Monday, September 07, 2020

The walls close in and I need some noise


French poster for The Idiot, released 18th March 1977.

“Poor Jim, in a way, became a guinea pig for what I wanted to do with sound. I didn't have the material at the time, and I didn't feel like writing at all. I felt much more like laying back and getting behind someone else's work, so that album was opportune, creatively.” - David Bowie

A lot of Stooges fans hated Iggy’s first solo album. I guess it wasn’t rock ’n’ roll enough for them. Far too dark and introspective - which is exactly what I like about it, and why it prefigured post punk so presciently, and became a template for Ian Curtis. It’s well documented as the last record that he listened to before he died.

It really is a Bowie album in all but name as, though he is credited as producer, he wrote most of the music and Iggy wrote the lyrics. It was made before Low, though released after it. It is a fascinating bridge between Station To Station and Low. Engineer and Magma bass player Laurent Thibault said that "David didn't want people to think he'd been inspired by Iggy's album, when in fact it was all the same thing."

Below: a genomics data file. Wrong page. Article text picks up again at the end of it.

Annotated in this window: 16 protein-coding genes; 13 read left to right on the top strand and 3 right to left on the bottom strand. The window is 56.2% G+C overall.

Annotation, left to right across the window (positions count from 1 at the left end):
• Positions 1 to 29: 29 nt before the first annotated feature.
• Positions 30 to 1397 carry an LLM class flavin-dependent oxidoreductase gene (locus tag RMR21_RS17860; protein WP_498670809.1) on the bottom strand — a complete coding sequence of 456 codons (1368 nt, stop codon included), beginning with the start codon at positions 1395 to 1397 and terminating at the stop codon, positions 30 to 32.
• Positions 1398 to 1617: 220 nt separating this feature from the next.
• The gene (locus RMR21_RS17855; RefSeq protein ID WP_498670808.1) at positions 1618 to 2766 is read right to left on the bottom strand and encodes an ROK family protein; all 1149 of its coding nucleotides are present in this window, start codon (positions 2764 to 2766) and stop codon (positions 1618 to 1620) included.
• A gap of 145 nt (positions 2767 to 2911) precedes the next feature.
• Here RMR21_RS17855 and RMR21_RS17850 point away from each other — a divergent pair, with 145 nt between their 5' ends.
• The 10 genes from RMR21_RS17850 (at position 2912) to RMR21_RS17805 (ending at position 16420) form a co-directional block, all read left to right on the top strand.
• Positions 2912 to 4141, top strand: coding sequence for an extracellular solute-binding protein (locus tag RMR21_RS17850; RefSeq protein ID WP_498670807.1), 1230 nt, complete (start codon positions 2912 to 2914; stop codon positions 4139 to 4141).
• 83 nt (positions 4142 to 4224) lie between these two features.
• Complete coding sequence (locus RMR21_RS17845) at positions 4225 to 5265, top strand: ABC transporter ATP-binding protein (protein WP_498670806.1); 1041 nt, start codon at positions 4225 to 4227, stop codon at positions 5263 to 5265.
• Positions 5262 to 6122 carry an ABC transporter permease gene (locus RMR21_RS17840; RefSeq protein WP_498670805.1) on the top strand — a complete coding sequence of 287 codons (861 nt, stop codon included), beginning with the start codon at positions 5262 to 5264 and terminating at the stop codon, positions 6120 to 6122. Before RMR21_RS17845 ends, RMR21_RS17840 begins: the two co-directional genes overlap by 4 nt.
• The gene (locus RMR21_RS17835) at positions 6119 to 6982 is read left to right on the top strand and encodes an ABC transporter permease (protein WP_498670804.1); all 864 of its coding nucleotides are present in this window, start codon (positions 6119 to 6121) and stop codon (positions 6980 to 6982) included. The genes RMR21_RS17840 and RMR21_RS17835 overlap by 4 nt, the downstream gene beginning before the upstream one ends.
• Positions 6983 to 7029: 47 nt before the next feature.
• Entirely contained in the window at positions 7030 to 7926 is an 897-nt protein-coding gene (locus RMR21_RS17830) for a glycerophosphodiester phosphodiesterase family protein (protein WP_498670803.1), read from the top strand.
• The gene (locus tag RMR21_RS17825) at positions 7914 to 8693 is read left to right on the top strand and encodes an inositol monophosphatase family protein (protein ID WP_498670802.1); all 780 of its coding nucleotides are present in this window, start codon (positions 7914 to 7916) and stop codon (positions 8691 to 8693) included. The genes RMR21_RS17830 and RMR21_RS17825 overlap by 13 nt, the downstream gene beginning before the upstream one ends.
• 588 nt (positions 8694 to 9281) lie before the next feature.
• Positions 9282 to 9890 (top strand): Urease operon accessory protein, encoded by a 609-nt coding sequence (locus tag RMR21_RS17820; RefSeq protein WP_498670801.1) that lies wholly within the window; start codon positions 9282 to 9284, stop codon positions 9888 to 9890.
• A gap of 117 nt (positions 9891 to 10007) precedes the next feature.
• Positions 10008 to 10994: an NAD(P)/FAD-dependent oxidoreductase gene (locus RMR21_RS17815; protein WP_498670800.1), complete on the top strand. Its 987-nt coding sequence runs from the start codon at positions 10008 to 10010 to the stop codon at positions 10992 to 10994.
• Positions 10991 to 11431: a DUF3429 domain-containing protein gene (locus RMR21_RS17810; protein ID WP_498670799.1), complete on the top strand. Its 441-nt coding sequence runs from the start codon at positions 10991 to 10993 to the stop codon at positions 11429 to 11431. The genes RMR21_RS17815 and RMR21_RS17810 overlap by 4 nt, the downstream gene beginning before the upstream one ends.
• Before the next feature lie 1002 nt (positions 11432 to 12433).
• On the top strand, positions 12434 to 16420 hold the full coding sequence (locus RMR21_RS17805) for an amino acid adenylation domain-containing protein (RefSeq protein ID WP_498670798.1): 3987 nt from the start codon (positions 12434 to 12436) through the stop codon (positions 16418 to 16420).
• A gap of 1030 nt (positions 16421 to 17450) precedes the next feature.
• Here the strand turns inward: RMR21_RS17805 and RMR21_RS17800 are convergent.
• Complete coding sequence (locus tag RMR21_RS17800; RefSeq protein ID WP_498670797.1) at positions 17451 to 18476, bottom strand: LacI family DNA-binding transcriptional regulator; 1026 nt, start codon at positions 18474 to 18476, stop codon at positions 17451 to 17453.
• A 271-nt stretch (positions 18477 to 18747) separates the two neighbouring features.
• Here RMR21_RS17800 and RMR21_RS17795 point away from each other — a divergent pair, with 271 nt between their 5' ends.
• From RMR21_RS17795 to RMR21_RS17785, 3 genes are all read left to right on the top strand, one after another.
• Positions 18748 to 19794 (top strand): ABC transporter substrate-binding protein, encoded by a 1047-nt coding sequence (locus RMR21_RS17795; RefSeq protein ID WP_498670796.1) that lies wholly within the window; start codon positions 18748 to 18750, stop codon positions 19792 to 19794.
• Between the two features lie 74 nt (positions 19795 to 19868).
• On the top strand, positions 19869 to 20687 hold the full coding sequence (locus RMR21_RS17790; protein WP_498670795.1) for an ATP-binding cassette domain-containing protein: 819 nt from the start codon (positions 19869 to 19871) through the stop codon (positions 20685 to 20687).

What In The World (working title Isolation) from Low was originally intended for The Idiot - Iggy’s backing vocals can be heard on it. “You’re just a little girl with grey eyes” is consistent with themes in China Girl, Tiny Girls and Baby. Sister Midnight was written by Bowie, Iggy and Carlos Alomar, and performed live on the Station to Station tour in early 1976.

The overall tone of the album is so lugubrious and sepulchral, vampiric and menacing, it feels like it could only have been made at night (which it was), by a zombie crew cattle-prodded into life. I’m reminded of Colin McCabe’s reaction to Derek Jarman’s 1987 film The Last Of England, where “.. he found it extraordinary how a vision so bleak was at the same time so exhilarating”

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